As the train rolled into South Geelong station from Melbourne, the loudspeaker announced, “alight here if you’re attending the Foo Fighters concert”. Immediately the carriage, a sea of flannel and band T-shirts, erupted in cheers and whoops.
The celebratory mood carried through last night to Geelong’s GMHBA Stadium where, as they say, nature is healing. It was in the flashing signs around the stadium exclaiming: “WELCOME BACK STADIUM ROCK.” It was in paying $9.50 for a watery beer. It was in the ocean of clear ponchos to fight the drizzle, which turned swiftly into proper rain – fitting for the end of another kind of drought. It was in the guy selling bootleg T-shirts outside the venue, with a live rabbit perched on his shoulder. The only hint that this wasn’t the Before Times were the masks hanging off people’s wrists, promptly forgotten the moment they entered the arena.
This was a historic night for live music in Australia: one of the world’s biggest rock bands travelling especially to play a full-capacity, one-night-only stadium show to 30,000 people – in a regional city, no less. Announced just nine days in advance, the gig brought tourism back to the regions and large-scale live music back to the country, being the first concert of this size and scope in Australia since the pandemic began.
Dave Grohl and co kicked off the Victorian government’s Always Live initiative, showcasing live local and international music across the state. After a grueling couple of years for musicians across Australia, who were denied government support amid constantly cancelled gigs while large sports matches and religious mass gatherings continued, it’s more than overdue – though one has to wonder when similar opportunities might be extended to smaller, local acts, who are still struggling with little sign of salvation.
But if there’s any international act that’s apt for the job, it’s the Fooeys. The band’s love affair with Australia is long and storied, with this their 13th visit. Indeed, during the concert Grohl told the audience that the moment he learned Australian borders were opening, he was on the phone to his manager with a plan to be the first international band to play on our shores since 2020.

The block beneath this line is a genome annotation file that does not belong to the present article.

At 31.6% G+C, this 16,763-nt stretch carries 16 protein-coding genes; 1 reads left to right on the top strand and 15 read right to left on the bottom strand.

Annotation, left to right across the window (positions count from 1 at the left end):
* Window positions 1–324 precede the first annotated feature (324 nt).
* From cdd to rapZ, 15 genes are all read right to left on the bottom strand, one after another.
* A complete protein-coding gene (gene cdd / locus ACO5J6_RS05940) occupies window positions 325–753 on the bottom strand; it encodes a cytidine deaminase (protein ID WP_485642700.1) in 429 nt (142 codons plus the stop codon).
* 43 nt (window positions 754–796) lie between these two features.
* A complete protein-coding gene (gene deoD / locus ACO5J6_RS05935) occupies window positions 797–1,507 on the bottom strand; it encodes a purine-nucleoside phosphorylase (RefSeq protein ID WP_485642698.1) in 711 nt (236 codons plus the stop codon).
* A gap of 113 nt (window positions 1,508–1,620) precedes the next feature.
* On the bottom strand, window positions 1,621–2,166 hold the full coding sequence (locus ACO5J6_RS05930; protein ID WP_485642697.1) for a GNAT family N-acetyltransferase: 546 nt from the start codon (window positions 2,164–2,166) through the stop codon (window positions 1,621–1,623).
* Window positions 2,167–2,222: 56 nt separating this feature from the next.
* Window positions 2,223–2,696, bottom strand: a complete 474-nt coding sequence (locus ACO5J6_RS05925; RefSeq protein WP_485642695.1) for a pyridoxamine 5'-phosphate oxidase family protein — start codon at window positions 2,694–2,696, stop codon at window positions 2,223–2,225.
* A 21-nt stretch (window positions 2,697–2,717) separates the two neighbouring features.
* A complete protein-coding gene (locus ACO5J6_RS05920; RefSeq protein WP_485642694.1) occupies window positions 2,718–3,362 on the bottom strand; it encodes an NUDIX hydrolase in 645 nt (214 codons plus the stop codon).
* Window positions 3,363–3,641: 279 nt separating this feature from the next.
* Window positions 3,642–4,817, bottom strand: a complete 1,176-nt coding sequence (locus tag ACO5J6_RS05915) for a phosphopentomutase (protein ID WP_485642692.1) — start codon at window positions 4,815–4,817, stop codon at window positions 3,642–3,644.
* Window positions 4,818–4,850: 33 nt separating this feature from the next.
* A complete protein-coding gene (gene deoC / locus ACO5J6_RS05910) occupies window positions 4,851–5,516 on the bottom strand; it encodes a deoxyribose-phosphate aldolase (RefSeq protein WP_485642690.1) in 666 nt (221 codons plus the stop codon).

After blistering opening sets from local punks The Meanies and Amyl and the Sniffers, a single figure appeared on stage under a spotlight, looking out over a thunderous crowd. Tackling the opening lines of Times Like These a cappella before the band kicked in, Grohl proved his pipes – then proceeded to prove them over and over for the next two and a half hours.
It had all the hallmarks of a stadium rock show: smoke billowing across the stage, flashing strobe lights, raucous singalongs, phone lights swaying, ostentatious solos. Grohl let the crowd’s 36,000-strong collective voice take over on Breakout and My Hero, the euphoria palpable all around the echoing venue.
The charm of a band like the Foo Fighters is the agelessness and broad appeal of their meat-and-potatoes brand of rock, as well as the affability of the band members. Covers of Queen (Somebody to Love) and The Bee Gees (You Should Be Dancing, from their surprise 2021 tribute album) went down a treat, as well as note-perfect renditions of their own classics such as The Pretender, Learn to Fly, Best of You and Monkey Wrench.
Drummer Taylor Hawkins’ kit was printed with an image of Mushroom Group founder Michael Gudinski, who passed away last year. It was Gudinski, widely celebrated as one of Australian music’s driving forces, who dreamed up the Always Live initiative, headed up now by his son Matt. And it was to Gudinski that the band’s final song, Everlong, was touchingly dedicated: Grohl on his knees, he and the crowd singing the song’s chorus “if everything could ever feel this real forever”, as fireworks illuminated the blackness above. Forever is a long time, but here’s hoping.